Worried About Dementia? Fight it With This Trick

Worried About Dementia? Fight it With This Trick

One of the biggest concerns for many as they age is Dementia.  It’s not Alzheimer’s, but it can still be extremely frustrating in everyday life.  For many, it seems as if dementia is just a side effect of aging, but it doesn’t necessarily have to be.  A new study finds that keeping the brain active by writing letters and reading books can help to protect the brain from dementia. Maintaining an active brain might be helpful in fighting dementia. In fact, the study has determined that having a whole life that is mentally challenging can actually cause cognitive decline to slow, and that’s after factoring out the impact of dementia on the brain.

US researchers published their findings in Neurology, and it seems to add credibility to the way of thinking that the onset of dementia can be offset by certain factors in the lifestyle. One Alzheimer’s charity has preached a healthy diet, plenty of exercise and staying at a healthy weight to help lower the risk for dementia. For the most recent United States study, over 290 people who were over the age of 55 were asked to take tests measuring thinking and memory every year for an estimated six years, or until they died.

Included with the tests was a questionnaire asking things like if they wrote letter, read books and partook of other mentally stimulating activities throughout their lives, including when they were kids, during middle age and late in life. After the participants had died, researchers studied their brains to find evidence of physical dementia, including plaques and lesions on the brain. According to the study, after the physical signs were factored out, those that responded that they kept their brains busy through life had an estimated 15 percent slower cognitive decline rate than their less mentally challenged counterparts.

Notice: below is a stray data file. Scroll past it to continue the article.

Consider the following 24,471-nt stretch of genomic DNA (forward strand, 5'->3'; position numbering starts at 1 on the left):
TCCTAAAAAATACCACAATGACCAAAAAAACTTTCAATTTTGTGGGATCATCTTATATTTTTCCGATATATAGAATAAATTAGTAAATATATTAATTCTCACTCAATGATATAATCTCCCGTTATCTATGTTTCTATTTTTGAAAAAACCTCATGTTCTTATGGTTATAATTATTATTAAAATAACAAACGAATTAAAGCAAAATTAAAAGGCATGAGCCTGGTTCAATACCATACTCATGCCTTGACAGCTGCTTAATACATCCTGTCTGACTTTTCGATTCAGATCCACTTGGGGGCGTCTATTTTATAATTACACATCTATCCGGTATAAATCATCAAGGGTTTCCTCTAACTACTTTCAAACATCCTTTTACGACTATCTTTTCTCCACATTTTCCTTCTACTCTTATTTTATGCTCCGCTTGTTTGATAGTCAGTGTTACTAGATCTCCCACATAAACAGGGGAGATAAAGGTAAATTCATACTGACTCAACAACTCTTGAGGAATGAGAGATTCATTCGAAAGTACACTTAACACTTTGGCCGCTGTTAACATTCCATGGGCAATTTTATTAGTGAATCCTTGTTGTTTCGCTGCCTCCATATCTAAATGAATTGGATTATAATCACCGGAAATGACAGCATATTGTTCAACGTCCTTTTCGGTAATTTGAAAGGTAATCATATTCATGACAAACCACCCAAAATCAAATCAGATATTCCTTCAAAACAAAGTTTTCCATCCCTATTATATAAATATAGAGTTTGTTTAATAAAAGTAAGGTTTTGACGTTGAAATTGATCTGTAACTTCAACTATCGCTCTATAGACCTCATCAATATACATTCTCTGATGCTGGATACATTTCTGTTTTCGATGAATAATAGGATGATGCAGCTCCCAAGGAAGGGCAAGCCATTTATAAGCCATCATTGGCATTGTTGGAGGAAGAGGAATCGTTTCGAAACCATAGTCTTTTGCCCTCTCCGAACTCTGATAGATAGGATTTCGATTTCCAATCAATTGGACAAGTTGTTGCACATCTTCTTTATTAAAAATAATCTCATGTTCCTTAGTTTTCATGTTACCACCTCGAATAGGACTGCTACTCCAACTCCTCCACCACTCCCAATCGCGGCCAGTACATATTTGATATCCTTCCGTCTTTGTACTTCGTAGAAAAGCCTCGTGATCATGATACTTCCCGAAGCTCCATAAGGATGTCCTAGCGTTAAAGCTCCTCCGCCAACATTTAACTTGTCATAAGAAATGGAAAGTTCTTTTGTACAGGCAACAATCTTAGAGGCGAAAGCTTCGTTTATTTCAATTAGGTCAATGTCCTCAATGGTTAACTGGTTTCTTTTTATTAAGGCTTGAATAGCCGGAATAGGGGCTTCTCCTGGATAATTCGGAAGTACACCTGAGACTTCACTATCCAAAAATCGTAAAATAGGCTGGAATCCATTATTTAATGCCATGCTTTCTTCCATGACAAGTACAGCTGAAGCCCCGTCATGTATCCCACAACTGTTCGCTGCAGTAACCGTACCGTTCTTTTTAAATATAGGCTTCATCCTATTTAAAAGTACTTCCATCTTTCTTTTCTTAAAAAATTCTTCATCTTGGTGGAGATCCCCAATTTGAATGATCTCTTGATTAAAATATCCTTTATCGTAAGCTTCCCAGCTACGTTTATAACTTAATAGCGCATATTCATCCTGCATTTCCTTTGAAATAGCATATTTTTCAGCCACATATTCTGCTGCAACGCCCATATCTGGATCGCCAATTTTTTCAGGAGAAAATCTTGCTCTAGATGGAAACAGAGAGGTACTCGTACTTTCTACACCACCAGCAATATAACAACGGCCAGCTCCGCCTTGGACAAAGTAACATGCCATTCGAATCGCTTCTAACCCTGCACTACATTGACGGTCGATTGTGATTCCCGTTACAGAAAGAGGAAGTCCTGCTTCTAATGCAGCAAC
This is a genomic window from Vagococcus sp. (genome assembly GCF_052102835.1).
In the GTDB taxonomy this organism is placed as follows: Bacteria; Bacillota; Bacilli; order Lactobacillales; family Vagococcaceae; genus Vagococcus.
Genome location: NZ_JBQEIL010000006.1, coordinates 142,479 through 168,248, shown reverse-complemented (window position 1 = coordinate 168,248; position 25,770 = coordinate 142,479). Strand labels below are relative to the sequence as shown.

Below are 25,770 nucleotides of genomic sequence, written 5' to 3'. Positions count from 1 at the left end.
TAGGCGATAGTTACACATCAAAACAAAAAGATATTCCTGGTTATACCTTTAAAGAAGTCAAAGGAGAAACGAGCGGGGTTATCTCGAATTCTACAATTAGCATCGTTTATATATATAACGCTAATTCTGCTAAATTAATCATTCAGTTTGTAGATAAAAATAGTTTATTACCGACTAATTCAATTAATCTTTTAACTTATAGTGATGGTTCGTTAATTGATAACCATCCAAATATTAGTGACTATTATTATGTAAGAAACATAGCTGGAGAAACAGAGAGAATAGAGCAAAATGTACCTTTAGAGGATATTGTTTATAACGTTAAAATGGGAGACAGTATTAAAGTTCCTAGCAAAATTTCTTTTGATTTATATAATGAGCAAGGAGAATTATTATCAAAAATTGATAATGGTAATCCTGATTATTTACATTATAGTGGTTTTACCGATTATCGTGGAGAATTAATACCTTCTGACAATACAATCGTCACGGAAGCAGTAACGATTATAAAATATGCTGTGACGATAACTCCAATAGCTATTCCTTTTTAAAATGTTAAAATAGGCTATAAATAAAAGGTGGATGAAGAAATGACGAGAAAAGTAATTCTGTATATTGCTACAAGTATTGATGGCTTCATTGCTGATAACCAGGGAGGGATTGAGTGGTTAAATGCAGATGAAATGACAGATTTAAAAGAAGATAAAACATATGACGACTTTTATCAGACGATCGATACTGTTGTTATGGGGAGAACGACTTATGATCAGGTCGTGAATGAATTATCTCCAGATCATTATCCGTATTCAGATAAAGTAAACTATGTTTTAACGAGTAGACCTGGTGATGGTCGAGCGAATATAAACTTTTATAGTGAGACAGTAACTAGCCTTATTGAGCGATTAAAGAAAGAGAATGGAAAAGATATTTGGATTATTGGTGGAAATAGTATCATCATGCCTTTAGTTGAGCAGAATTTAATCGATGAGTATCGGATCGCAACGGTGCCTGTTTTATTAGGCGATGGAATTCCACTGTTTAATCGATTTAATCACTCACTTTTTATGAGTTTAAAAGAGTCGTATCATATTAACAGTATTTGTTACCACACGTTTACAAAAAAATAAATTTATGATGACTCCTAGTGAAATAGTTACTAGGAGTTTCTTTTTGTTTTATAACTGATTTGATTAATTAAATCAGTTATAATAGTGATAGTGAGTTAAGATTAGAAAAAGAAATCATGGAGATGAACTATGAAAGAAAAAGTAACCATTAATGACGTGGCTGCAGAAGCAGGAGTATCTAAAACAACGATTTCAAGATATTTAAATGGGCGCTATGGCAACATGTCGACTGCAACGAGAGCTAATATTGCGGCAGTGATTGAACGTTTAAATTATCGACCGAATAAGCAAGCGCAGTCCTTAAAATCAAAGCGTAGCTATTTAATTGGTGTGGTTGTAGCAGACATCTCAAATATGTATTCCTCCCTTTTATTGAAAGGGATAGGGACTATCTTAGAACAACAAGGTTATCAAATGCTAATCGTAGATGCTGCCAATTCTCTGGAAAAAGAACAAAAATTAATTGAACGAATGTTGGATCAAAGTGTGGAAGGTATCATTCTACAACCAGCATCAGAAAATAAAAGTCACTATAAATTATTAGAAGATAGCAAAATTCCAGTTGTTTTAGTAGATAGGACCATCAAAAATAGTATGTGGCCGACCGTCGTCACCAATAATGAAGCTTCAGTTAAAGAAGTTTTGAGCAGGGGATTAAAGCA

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Dr. Robert Wilson, Rush University Medical Center, Chicago, IL, and leader of the study says that researchers found that using and exercising the brain over a lifetime was essential for the health of the brain in later years.  He says, “The brain that we have in old age depends in part on what we habitually ask it to do in life.” An estimated 3.4 million Americans aged 71 or older had dementia in 2002, and since them the number have likely risen, but it is not always just a part of aging.  While a decline of some memory abilities may be normal, serious decline in cognition is not “just aging.” It is not clear exactly why keeping the brain active can be helpful in preventing dementia, but for many, the evidence should be enough to start doing more crossword puzzles, writing more letters and turning off the television in favor of a book or newspaper. Ultimately, adding brain exercises to a healthy, active lifestyle complete with staying slim, is still likely the best way to offset potential memory problems as people age.

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